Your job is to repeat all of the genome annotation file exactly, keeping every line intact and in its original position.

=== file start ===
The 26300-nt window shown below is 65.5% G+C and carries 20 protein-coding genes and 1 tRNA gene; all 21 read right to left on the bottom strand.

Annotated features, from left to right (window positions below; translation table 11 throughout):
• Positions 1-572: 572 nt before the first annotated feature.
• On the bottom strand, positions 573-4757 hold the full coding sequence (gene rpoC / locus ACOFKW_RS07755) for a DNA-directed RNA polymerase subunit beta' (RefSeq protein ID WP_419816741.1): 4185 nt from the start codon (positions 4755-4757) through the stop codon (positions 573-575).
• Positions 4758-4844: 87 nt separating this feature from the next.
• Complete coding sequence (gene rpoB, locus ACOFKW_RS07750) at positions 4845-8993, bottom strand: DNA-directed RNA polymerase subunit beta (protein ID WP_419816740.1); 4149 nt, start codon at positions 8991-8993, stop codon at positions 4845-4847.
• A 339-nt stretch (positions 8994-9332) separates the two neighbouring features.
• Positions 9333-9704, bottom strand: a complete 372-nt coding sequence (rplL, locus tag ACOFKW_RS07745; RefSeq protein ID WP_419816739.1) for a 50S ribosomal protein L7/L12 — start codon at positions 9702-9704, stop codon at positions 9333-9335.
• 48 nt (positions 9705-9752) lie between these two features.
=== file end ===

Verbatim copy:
The 26300-nt window shown below is 65.5% G+C and carries 20 protein-coding genes and 1 tRNA gene; all 21 read right to left on the bottom strand.

Annotated features, from left to right (window positions below; translation table 11 throughout):
• Positions 1-572: 572 nt before the first annotated feature.
• On the bottom strand, positions 573-4757 hold the full coding sequence (gene rpoC / locus ACOFKW_RS07755) for a DNA-directed RNA polymerase subunit beta' (RefSeq protein ID WP_419816741.1): 4185 nt from the start codon (positions 4755-4757) through the stop codon (positions 573-575).
• Positions 4758-4844: 87 nt separating this feature from the next.
• Complete coding sequence (gene rpoB, locus ACOFKW_RS07750) at positions 4845-8993, bottom strand: DNA-directed RNA polymerase subunit beta (protein ID WP_419816740.1); 4149 nt, start codon at positions 8991-8993, stop codon at positions 4845-4847.
• A 339-nt stretch (positions 8994-9332) separates the two neighbouring features.
• Positions 9333-9704, bottom strand: a complete 372-nt coding sequence (rplL, locus tag ACOFKW_RS07745; RefSeq protein ID WP_419816739.1) for a 50S ribosomal protein L7/L12 — start codon at positions 9702-9704, stop codon at positions 9333-9335.
• 48 nt (positions 9705-9752) lie between these two features.